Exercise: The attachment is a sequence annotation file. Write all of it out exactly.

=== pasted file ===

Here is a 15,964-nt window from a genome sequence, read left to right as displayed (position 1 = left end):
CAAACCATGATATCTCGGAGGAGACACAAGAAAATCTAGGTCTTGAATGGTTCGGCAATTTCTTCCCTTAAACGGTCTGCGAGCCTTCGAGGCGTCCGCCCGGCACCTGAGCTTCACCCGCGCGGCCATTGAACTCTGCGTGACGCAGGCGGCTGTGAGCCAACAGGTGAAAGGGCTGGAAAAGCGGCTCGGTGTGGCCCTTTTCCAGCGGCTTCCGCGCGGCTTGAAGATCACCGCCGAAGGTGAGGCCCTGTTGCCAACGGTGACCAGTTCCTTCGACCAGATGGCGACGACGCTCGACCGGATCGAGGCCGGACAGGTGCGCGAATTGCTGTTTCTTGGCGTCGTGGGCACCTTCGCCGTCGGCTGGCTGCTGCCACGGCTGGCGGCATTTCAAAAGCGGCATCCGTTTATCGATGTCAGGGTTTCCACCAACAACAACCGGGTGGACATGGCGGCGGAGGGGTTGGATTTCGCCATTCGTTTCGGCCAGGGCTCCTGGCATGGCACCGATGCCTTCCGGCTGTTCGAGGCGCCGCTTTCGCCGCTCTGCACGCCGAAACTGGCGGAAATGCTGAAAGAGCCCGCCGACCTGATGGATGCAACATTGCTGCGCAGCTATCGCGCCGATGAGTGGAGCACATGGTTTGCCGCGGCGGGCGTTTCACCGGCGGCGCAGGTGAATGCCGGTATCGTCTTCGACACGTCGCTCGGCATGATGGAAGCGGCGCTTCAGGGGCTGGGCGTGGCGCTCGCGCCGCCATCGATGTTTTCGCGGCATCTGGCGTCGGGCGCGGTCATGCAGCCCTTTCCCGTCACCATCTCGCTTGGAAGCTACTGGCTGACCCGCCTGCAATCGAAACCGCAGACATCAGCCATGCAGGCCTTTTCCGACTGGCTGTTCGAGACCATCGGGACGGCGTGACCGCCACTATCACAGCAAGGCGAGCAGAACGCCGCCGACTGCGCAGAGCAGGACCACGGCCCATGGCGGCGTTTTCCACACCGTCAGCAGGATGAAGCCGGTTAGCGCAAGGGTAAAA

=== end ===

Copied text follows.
Here is a 15,964-nt window from a genome sequence, read left to right as displayed (position 1 = left end):
CAAACCATGATATCTCGGAGGAGACACAAGAAAATCTAGGTCTTGAATGGTTCGGCAATTTCTTCCCTTAAACGGTCTGCGAGCCTTCGAGGCGTCCGCCCGGCACCTGAGCTTCACCCGCGCGGCCATTGAACTCTGCGTGACGCAGGCGGCTGTGAGCCAACAGGTGAAAGGGCTGGAAAAGCGGCTCGGTGTGGCCCTTTTCCAGCGGCTTCCGCGCGGCTTGAAGATCACCGCCGAAGGTGAGGCCCTGTTGCCAACGGTGACCAGTTCCTTCGACCAGATGGCGACGACGCTCGACCGGATCGAGGCCGGACAGGTGCGCGAATTGCTGTTTCTTGGCGTCGTGGGCACCTTCGCCGTCGGCTGGCTGCTGCCACGGCTGGCGGCATTTCAAAAGCGGCATCCGTTTATCGATGTCAGGGTTTCCACCAACAACAACCGGGTGGACATGGCGGCGGAGGGGTTGGATTTCGCCATTCGTTTCGGCCAGGGCTCCTGGCATGGCACCGATGCCTTCCGGCTGTTCGAGGCGCCGCTTTCGCCGCTCTGCACGCCGAAACTGGCGGAAATGCTGAAAGAGCCCGCCGACCTGATGGATGCAACATTGCTGCGCAGCTATCGCGCCGATGAGTGGAGCACATGGTTTGCCGCGGCGGGCGTTTCACCGGCGGCGCAGGTGAATGCCGGTATCGTCTTCGACACGTCGCTCGGCATGATGGAAGCGGCGCTTCAGGGGCTGGGCGTGGCGCTCGCGCCGCCATCGATGTTTTCGCGGCATCTGGCGTCGGGCGCGGTCATGCAGCCCTTTCCCGTCACCATCTCGCTTGGAAGCTACTGGCTGACCCGCCTGCAATCGAAACCGCAGACATCAGCCATGCAGGCCTTTTCCGACTGGCTGTTCGAGACCATCGGGACGGCGTGACCGCCACTATCACAGCAAGGCGAGCAGAACGCCGCCGACTGCGCAGAGCAGGACCACGGCCCATGGCGGCGTTTTCCACACCGTCAGCAGGATGAAGCCGGTTAGCGCAAGGGTAAAA